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Paralympic medal incentives increased in Japan

Japan Sports Association for the Disabled・Japan Paralympic Committee

The Japan Broadcasting Corporation (NHK) is reporting that the value of Paralympic medal incentives in Japan has been increased.   The announcement was made earlier today by chairman of Japan Sports Association for the Disabled・Japan Paralympic Committee Torihara Mitsunorithe at an award ceremony for 2014 Winter Paralympics medalists.


The original decision was made in May, and was partially in response to Japan having been awarded the 2020 Summer Paralympics and Olympics.  The value of Paralympic gold medals will be increased from JPY¥ 1 million (€7,260) to JPY¥1.5 million (€10,878).  Silver medals will be now be worth JPY¥1 million, up from JPY¥700,000  (€5,078).  Bronze medals will now be worth JPY¥700,000, up from ¥500,000 (€3,628).

Akira Kano won a pair of gold medals in the men’s sitting downhill and Super-G events. Taiki Morii won a silver in the men’s sitting Super-G. Takeshi Suzuki won a gold in the men’s sitting slalom and a bronze in the men’s sitting downhill. Kozo Kubo won a bronze in the men’s 7.5 km sitting biathlon.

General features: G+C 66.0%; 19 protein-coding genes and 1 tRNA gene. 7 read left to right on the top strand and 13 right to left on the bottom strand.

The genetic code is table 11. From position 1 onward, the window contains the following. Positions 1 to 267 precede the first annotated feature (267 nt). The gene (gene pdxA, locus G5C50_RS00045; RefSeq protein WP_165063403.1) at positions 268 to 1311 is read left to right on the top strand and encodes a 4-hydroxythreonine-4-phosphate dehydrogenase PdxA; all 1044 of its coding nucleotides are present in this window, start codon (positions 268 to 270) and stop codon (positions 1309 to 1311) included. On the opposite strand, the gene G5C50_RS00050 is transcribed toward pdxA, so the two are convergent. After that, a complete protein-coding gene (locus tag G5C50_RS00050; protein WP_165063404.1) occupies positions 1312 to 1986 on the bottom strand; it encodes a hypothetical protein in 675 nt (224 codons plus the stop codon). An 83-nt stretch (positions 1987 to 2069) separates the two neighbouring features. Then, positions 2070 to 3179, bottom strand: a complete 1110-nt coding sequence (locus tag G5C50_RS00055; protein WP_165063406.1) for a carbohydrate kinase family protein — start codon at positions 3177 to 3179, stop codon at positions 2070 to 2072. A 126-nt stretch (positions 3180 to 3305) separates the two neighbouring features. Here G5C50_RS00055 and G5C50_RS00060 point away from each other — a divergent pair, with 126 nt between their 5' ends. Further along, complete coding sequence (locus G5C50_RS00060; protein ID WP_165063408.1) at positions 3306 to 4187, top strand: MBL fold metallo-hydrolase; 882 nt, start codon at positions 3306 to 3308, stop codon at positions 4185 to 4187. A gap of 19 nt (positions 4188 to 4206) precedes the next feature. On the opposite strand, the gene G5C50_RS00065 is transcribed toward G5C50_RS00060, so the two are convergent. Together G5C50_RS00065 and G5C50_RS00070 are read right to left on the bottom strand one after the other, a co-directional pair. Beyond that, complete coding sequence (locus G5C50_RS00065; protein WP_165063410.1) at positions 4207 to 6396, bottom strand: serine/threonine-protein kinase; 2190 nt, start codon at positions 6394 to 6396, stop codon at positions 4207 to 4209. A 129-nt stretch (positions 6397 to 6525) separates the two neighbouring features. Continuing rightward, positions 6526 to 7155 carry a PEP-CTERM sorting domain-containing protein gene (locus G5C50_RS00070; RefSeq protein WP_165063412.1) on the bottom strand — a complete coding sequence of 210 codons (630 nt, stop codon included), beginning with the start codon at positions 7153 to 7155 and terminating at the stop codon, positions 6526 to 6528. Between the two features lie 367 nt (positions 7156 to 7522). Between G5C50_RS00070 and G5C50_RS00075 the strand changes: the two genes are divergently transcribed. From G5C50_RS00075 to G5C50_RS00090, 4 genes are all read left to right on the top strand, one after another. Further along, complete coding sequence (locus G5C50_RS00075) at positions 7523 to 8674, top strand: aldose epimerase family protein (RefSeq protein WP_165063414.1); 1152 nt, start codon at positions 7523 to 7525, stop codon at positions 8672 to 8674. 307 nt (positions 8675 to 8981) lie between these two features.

Kano is quoted by the NHK as saying in response to the news, “I think it’s a result of the Paralympic Games having been evaluated as a sport, even more, their also work hard, I want to further increase the competition power.”

Olympic gold medalists are currently awarded around JPY¥3 million.


Laura Hale
About Laura Hale (2569 Articles)
Laura Hale is a sport journalist, specializing in Paralympic and disability sport news. Prior to helping found ParaSport-News, she spent two and a half years working as a journalist on Wikinews, a citizen journalism site. As a journalist, she has covered the 2012 Summer Paralympics in London, the 2013 IPC Alpine Skiing World Championships in La Molina, the 2014 Winter Paralympics in Sochi, and a number of other sporting events. She has additional experience with Paralympic sport having worked as a Wikipedian in Residence for the Australian and Spanish Paralympic Committees. She has a PhD in Communications from the University of Canberra.

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